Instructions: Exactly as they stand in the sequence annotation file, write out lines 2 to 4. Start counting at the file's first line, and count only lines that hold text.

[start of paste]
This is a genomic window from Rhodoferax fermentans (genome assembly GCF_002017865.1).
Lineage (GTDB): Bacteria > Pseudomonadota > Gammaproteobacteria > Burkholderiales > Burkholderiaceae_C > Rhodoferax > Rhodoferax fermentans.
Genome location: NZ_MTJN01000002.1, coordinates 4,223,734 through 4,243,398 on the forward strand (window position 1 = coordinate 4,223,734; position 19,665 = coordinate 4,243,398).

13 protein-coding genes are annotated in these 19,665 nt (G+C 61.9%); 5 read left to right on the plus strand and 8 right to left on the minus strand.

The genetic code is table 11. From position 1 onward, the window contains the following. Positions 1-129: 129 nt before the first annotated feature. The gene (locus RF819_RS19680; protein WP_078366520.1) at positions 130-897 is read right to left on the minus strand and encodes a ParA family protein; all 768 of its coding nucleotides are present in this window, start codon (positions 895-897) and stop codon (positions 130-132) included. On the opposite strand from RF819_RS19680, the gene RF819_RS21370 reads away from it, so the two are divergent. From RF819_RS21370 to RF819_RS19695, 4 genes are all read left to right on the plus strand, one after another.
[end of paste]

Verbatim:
Lineage (GTDB): Bacteria > Pseudomonadota > Gammaproteobacteria > Burkholderiales > Burkholderiaceae_C > Rhodoferax > Rhodoferax fermentans.
Genome location: NZ_MTJN01000002.1, coordinates 4,223,734 through 4,243,398 on the forward strand (window position 1 = coordinate 4,223,734; position 19,665 = coordinate 4,243,398).

13 protein-coding genes are annotated in these 19,665 nt (G+C 61.9%); 5 read left to right on the plus strand and 8 right to left on the minus strand.